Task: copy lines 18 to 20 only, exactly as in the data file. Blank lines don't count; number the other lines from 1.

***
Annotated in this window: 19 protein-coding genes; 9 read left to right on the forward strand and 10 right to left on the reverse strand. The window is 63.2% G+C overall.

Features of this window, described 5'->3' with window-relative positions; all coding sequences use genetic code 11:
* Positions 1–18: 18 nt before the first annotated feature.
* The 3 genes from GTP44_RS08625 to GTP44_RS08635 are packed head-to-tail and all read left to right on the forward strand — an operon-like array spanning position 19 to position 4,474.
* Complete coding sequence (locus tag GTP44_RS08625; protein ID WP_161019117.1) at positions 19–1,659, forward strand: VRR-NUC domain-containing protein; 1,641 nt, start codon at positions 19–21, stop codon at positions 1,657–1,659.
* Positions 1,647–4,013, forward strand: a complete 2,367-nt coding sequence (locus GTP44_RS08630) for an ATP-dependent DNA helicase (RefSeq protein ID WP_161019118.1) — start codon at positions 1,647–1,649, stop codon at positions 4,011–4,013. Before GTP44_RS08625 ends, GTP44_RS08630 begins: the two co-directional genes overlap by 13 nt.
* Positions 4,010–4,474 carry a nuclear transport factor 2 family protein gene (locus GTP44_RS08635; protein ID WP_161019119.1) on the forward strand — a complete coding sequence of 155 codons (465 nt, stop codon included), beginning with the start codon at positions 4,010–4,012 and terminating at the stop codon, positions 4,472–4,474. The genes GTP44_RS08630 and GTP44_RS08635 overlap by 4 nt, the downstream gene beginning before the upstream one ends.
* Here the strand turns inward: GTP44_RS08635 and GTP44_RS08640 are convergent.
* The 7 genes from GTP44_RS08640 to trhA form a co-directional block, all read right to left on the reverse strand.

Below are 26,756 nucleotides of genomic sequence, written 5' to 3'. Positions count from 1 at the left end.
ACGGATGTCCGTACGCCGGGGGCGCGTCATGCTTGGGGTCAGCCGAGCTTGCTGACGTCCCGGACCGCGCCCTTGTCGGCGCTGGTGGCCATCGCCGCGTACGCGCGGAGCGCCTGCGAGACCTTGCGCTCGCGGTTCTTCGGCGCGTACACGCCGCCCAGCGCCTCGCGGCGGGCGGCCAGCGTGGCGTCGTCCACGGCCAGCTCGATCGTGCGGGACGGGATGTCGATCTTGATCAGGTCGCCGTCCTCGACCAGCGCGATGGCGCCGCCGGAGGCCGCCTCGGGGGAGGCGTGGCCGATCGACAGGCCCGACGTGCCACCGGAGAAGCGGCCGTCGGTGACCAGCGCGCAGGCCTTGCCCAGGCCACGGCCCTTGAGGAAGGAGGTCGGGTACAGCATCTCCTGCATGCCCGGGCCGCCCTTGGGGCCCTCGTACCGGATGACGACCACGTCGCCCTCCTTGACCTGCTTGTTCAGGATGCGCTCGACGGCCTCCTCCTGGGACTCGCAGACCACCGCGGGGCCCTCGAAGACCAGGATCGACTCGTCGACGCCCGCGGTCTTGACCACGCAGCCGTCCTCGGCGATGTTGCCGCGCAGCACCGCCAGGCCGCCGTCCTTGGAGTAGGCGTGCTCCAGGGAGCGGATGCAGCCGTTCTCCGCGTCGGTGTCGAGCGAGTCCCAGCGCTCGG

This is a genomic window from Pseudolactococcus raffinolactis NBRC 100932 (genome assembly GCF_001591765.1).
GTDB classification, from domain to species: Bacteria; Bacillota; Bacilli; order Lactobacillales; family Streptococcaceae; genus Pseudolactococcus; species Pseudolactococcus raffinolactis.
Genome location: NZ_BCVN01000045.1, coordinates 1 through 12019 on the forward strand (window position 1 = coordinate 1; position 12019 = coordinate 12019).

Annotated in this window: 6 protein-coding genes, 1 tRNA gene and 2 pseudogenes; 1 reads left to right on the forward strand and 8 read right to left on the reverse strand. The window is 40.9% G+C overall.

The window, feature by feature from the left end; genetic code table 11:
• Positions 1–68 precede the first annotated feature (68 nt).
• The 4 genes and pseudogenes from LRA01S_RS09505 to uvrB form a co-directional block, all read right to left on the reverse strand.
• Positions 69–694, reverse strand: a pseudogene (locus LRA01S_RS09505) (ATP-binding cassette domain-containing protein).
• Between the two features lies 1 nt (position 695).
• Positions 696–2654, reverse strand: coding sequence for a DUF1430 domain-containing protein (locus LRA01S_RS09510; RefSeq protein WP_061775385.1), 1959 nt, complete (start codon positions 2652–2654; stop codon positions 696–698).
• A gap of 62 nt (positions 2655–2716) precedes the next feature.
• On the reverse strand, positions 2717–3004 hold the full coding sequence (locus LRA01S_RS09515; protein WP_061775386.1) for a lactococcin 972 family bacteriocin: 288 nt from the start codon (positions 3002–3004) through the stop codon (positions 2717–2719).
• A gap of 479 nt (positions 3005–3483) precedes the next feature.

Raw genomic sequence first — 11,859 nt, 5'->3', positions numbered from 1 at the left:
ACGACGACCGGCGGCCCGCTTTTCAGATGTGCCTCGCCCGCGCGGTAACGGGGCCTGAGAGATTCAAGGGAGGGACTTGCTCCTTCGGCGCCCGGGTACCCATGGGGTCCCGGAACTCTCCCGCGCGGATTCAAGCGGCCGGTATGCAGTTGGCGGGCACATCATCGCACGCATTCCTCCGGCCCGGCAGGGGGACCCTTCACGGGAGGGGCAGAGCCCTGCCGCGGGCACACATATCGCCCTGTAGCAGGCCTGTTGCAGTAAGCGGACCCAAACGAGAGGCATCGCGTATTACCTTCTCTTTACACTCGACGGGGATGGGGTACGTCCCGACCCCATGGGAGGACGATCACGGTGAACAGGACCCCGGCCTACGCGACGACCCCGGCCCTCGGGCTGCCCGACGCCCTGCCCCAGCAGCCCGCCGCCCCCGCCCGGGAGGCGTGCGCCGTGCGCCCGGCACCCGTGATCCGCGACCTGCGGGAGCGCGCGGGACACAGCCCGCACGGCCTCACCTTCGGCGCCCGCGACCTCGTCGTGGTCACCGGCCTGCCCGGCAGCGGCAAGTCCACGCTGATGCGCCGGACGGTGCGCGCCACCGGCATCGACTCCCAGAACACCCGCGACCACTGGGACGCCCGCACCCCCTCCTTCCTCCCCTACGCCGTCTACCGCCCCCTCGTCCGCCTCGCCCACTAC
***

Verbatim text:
• The 4 genes and pseudogenes from LRA01S_RS09505 to uvrB form a co-directional block, all read right to left on the reverse strand.
• Positions 69–694, reverse strand: a pseudogene (locus LRA01S_RS09505) (ATP-binding cassette domain-containing protein).
• Between the two features lies 1 nt (position 695).